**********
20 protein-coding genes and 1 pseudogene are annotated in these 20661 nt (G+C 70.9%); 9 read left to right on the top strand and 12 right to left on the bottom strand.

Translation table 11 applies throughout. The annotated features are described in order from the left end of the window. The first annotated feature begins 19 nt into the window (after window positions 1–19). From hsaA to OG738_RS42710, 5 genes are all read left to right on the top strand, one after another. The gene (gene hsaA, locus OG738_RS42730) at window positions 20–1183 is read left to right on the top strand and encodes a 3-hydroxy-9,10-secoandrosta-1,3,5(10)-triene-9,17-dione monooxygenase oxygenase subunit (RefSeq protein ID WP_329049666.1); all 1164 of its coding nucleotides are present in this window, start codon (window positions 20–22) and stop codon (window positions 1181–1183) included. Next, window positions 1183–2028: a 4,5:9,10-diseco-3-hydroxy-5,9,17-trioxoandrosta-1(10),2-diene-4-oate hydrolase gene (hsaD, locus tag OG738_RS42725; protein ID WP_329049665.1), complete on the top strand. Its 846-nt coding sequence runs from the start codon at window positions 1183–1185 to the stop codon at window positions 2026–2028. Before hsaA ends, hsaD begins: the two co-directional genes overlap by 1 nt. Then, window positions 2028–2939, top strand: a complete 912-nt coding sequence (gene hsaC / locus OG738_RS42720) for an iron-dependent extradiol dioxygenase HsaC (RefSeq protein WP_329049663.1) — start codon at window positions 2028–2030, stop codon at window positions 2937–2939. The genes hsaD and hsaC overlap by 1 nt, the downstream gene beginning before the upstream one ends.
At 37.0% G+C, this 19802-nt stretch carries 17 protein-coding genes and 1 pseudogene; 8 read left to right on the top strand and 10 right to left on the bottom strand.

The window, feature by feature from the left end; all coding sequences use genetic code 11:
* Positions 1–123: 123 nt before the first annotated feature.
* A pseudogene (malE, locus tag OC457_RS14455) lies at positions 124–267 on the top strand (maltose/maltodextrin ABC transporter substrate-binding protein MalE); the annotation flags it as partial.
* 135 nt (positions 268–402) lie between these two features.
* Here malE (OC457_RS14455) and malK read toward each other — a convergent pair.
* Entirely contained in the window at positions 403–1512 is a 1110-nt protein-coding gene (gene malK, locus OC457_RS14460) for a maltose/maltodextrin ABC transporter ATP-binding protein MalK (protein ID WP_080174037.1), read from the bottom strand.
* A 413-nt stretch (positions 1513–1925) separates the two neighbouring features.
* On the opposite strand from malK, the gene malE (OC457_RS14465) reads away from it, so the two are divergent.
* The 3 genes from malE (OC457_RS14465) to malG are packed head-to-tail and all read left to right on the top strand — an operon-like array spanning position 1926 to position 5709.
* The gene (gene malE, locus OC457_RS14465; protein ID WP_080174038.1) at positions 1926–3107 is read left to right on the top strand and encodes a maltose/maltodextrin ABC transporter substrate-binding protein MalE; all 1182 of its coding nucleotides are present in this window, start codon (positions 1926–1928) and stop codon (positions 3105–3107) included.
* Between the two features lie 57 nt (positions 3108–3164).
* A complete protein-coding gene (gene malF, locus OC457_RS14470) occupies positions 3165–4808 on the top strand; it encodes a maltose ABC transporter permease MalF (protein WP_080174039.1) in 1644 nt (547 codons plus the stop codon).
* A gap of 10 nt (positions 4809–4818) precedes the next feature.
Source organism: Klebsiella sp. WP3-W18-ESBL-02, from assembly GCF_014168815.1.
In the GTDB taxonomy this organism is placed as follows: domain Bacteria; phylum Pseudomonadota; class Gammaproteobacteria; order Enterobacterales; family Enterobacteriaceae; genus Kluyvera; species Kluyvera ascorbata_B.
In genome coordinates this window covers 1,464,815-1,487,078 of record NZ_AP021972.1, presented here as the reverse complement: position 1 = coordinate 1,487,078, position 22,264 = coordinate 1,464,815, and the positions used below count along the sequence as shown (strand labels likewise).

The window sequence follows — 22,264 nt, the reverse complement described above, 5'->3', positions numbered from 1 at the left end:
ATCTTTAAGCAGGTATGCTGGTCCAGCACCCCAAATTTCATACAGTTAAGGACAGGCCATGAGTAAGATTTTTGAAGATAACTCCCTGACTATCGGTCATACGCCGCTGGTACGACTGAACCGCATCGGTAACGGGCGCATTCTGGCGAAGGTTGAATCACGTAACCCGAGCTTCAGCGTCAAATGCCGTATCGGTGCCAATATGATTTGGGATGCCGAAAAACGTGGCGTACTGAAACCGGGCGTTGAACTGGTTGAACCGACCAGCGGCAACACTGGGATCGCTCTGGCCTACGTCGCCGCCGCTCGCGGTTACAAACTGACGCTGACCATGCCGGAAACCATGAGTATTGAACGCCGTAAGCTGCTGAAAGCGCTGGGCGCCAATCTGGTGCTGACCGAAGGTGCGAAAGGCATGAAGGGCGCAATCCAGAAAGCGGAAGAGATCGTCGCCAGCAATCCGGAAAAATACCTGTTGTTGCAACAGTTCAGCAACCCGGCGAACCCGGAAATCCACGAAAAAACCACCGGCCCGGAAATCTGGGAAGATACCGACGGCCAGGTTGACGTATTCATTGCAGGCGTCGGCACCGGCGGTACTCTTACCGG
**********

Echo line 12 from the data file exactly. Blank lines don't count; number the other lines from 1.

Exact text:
* The 3 genes from malE (OC457_RS14465) to malG are packed head-to-tail and all read left to right on the top strand — an operon-like array spanning position 1926 to position 5709.